Study summaries highlight increased infection rates in young adults; a spike in HCV in reproductive-aged women; and a potential new treatment for HCV in young children.
The demographics of hepatitis-C virus (HCV) infection are skewing younger recently, in large part due to the epidemic of injection drug use. Click through the slides above for a briefing on 3 important new studies:
As HCV Demographics Shift, Screen All Adults? Despite a major shift in epidemiology to teenagers and young adults, universal screening is recommended only in Baby Boomers. Morse and colleagues hypothesized that HCV cases/rates for young adults would be comparable to that of Baby Boomers, which could justify universal screening for all adults.
Young Adults HCV Cases/Rates At/Above Boomer Levels. For 26 of 28 states with sufficient data, investigators found that the reported HCV cases or seroprevalence rates were higher in young adults, equal between young adults and Baby Boomers, or lower in young adults but with sustained increases. Based on these data, they said universal screening could help increase the number of HCV-infected young adults identified.
They suggested it would be logical to start universal screening during pregnancy, given a high HCV prevalence seen in this cohort. That observation leads us to the next study, which looked at rates of HCV infection in reproductive-aged women and children in the US.
HCV Infection in Women of Childbearing Age, Unknown. Ly and colleagues sought to develop an estimate of HCV infection among US reproductive-aged women and their offspring based on data from the National Notifiable Diseases Surveillance System and the Quest Diagnostics Health Trends national database.
Significant Increase in HCV Infection Rates. These data suggest HCV infection is on the rise among reproductive-age women, a finding the authors point to as relevant to deliberations regarding the potential role of routine HCV screening during pregnancy, which is now recommended in HCV guidelines.
Poor HCV Treatment Options for Children. There is an unmet need for direct acting antiviral (DAA) treatment of children younger than 12 years. Children treated with the currently available option, interferon-based therapy, experience poor results tolerability and potential impacts on growth and development, according to investigators in this study.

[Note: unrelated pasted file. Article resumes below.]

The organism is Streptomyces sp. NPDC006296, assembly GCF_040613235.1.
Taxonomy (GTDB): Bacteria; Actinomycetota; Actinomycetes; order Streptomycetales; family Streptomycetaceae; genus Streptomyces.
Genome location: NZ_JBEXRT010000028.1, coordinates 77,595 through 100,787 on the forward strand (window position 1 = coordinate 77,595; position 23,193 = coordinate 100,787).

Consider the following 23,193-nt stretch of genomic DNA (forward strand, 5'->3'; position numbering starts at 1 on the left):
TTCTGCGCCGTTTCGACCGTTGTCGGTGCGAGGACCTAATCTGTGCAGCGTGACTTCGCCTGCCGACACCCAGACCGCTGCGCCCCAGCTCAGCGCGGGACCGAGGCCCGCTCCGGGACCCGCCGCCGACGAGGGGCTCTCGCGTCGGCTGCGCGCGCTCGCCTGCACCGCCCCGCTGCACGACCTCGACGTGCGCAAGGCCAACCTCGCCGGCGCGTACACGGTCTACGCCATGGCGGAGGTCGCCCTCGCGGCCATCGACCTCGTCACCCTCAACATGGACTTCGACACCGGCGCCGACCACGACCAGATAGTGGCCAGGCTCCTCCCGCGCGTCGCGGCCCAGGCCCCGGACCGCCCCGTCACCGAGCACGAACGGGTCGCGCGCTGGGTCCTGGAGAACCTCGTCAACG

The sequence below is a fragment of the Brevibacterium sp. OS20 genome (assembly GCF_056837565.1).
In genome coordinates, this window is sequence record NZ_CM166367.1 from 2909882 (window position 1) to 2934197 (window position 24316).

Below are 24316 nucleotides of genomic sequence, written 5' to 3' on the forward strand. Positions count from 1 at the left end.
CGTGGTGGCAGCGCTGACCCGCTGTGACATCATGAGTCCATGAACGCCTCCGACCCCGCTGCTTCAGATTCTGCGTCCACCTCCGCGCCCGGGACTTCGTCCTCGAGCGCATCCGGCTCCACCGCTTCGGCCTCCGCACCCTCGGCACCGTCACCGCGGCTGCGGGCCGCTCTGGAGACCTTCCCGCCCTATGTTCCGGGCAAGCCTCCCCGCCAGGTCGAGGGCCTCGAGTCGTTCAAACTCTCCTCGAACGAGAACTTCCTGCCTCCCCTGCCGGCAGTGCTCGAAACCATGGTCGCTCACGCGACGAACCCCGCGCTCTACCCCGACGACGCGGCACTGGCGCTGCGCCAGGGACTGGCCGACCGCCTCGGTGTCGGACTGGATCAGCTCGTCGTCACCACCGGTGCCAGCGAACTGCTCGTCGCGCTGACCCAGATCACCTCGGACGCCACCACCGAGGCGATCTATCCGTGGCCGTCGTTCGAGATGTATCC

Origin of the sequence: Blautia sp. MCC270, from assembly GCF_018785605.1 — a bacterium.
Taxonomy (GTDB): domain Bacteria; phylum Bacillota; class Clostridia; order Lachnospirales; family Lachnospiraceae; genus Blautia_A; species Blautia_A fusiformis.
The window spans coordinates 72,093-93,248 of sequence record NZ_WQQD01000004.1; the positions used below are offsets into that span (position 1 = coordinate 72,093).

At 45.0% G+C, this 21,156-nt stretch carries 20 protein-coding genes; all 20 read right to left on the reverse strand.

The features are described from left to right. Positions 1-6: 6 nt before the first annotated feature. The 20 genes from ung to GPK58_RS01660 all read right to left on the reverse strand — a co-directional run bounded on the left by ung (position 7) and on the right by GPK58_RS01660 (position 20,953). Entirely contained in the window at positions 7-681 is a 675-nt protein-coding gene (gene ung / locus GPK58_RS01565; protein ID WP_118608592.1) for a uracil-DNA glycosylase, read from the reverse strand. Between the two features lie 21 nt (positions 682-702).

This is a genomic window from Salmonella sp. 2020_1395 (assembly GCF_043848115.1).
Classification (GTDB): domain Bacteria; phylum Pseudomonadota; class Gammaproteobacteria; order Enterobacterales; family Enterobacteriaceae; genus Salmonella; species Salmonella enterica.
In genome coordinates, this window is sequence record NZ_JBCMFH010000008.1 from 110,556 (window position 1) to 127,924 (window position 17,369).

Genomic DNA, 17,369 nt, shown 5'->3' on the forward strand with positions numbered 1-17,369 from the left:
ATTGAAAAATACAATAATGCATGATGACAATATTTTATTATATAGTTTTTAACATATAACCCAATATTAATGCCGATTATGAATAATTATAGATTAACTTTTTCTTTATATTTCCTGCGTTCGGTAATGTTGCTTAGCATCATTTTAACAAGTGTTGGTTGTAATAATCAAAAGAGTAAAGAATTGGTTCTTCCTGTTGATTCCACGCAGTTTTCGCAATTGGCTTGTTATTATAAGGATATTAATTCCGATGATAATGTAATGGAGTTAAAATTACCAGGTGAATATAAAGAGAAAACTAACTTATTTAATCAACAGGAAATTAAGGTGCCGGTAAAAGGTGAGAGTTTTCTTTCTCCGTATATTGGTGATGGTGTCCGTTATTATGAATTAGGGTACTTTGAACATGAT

Treatment According to HCV Genotype, Cirrhosis Status. Murray and colleagues conducted an open-label study of ledipasvir-sofosbuvir as 2 fixed-dose combinations tablets once daily, +/- ribavirin, for 12 or 24 weeks according to HCV genotype and cirrhosis status. Authors enrolled 92 patients with a median age of 9 years.
Ledipasvir-sofosbuvir Safe, Effective for HIV-infected Children. This study suggests the treatment is highly effective and safe in children 6 to <12 years old with chronic HCV. “Given the poor tolerability and the well-documented side effects of pegylated interferon, expanding treatment options for children 6 to <12 years old with chronic HCV infection to include an all oral, DAA regimen would represent an important advancement in care in this patient population,” Karen F. Murray and co-investigators said in their report on the study.
1. Morse A, Barritt AS 4th, Jhaveri R. Individual state hepatitis C data support expanding screening beyond baby boomers to all adults. Gastroenterology. 2018;154:1850-1851.
2. Ly KN, Jiles RB, Teshale EH, et al. Hepatitis C virus infection among reproductive–age women and children in the United States, 2006 to 2014. Ann Intern Med. 2017;166:775-782.
3. Murray KF, Balistreri WF, Bansal S, et al. Safety and efficacy of ledipasvir/sofosbuvir with or without ribavarin for chronic hepatitis C in children ages 6-11. Hepatology. 2018.